We, as hunters, will always receive criticism by those who adamantly oppose hunting and/or trapping. We may not always be able to change their opinion, but we can definitely influence the way they see us. We can also influence the opinions of those who fall in the middle, those who are indifferent on the topic. By ensuring we show respect during the process of documenting our harvests, we can limit the negative thoughts others may have. Do your best to convey the humility, respect and reverence you felt for the animal when you took it.
Below are several tips to help ensure the best photographs possible when documenting your harvest, along with photo examples from the Huntress View team.
Take photos before field dressing.
Make sure your weapon is unloaded, it’s not pointed at anyone and don’t take off your hunter orange. Safety is the ultimate priority. No matter what.
Clean the animal and you! Some people carry bottled water and old rags to clean the blood off the animal and restore the bright colors of their harvest.
No tongue. If the tongue is out, put it back in or remove it before photos.
Think about folding the legs under. Roll the animal onto its belly and tuck the legs under the sides of its body, as if it were bedded, to give it a more natural look.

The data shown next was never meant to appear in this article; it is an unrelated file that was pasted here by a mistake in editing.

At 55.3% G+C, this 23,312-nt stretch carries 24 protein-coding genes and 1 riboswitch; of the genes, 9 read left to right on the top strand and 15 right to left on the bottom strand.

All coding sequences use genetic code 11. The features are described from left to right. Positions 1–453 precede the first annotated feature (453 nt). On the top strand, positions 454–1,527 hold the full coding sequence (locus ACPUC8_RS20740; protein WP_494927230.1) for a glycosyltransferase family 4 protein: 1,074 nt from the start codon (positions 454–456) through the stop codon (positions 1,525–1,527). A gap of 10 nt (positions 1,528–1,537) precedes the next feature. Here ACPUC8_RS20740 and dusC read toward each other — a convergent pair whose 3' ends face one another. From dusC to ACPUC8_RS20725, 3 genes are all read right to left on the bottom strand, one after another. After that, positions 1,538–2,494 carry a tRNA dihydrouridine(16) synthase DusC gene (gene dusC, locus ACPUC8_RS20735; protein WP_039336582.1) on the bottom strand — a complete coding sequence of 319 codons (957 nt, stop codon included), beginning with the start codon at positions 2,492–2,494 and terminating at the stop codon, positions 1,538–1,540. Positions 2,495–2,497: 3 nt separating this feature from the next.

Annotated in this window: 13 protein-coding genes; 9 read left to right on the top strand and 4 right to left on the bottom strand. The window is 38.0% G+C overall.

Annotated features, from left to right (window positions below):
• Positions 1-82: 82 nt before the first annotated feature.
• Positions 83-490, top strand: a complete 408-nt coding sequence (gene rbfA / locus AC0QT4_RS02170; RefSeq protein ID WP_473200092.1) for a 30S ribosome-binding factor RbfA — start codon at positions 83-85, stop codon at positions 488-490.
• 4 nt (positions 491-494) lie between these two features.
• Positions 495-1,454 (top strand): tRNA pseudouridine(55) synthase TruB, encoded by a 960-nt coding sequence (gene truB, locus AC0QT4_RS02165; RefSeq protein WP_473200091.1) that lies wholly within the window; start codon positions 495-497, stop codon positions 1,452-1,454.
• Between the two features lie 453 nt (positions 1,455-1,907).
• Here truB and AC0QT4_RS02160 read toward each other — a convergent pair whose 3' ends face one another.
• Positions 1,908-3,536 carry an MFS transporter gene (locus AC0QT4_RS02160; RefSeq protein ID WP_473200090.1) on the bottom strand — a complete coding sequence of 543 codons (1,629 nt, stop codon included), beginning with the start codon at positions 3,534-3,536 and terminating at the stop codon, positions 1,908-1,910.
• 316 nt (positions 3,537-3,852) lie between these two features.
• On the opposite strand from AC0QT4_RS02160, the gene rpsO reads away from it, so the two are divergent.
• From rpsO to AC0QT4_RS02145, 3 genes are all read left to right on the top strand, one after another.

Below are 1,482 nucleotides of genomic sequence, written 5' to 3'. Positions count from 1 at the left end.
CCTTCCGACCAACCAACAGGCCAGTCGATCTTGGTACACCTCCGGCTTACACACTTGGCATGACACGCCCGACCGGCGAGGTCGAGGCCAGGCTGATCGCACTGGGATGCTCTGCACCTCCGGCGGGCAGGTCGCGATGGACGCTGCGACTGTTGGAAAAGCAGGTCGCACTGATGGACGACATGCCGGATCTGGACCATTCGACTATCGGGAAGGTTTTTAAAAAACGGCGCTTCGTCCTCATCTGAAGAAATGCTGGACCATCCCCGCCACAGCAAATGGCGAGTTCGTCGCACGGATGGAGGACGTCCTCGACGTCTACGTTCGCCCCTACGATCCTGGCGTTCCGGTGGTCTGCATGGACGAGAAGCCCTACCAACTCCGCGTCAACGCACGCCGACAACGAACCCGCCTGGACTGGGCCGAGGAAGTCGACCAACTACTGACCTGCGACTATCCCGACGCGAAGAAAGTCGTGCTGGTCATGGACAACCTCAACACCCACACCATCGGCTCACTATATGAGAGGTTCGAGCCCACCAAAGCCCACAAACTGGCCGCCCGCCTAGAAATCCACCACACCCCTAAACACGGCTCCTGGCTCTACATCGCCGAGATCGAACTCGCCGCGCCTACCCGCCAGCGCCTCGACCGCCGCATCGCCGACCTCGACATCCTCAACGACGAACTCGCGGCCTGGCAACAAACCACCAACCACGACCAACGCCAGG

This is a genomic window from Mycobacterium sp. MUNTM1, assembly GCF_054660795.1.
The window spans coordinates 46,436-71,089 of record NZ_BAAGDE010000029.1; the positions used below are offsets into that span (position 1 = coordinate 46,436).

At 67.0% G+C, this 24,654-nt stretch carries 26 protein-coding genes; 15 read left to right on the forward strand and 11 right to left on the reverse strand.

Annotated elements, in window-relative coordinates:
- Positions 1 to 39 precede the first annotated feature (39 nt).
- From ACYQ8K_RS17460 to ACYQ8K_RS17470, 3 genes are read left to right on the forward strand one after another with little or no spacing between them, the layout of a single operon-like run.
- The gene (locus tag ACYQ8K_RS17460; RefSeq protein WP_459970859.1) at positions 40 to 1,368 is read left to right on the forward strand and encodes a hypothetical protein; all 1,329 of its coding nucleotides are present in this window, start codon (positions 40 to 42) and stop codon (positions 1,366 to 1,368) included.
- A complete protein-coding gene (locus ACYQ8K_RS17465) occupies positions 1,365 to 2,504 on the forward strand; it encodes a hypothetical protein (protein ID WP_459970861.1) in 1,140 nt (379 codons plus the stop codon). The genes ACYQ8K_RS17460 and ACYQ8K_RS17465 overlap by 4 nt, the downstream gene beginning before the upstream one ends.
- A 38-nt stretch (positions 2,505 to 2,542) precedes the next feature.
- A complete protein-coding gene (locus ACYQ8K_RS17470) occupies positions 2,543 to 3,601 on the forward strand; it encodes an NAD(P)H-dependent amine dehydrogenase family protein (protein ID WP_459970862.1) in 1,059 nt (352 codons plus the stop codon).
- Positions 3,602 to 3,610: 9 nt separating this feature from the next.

Sit next to or behind your harvest, not on top.
Note the angle of the sun, you’ll want the camera between you and the light or sit in the shade to avoid harsh shadows.
Tip up your hat so everyone can see you and there aren’t shadows on your face.
Skip the tight focus, show the habitat you hunted, the clothing you wore and the legal weapon used (if desired). Leave plenty of space around you and your harvest, you can crop the image later.
Don’t sit too far back in the photo. Don’t be that person who sits 3 feet behind their harvest, arms stretched far out to make it look like a giant. Be true to yourself and be proud of what you have, no matter the size!
Lastly, smile! Be thankful for what you have.
Photos provided by team members Kelly Cohen, Erin Diegel, Teka Doyle, Lora Gene Young and Sarah Honadel.